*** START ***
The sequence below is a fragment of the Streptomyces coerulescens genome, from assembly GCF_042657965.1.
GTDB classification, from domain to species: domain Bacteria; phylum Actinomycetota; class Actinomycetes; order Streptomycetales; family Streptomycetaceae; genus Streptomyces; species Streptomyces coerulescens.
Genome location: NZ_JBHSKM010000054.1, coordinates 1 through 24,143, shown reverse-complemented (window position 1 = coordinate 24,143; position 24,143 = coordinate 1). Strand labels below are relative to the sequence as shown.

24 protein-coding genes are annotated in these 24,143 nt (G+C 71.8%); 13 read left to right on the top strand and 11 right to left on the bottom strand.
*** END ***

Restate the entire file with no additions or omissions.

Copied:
The sequence below is a fragment of the Streptomyces coerulescens genome, from assembly GCF_042657965.1.
GTDB classification, from domain to species: domain Bacteria; phylum Actinomycetota; class Actinomycetes; order Streptomycetales; family Streptomycetaceae; genus Streptomyces; species Streptomyces coerulescens.
Genome location: NZ_JBHSKM010000054.1, coordinates 1 through 24,143, shown reverse-complemented (window position 1 = coordinate 24,143; position 24,143 = coordinate 1). Strand labels below are relative to the sequence as shown.

24 protein-coding genes are annotated in these 24,143 nt (G+C 71.8%); 13 read left to right on the top strand and 11 right to left on the bottom strand.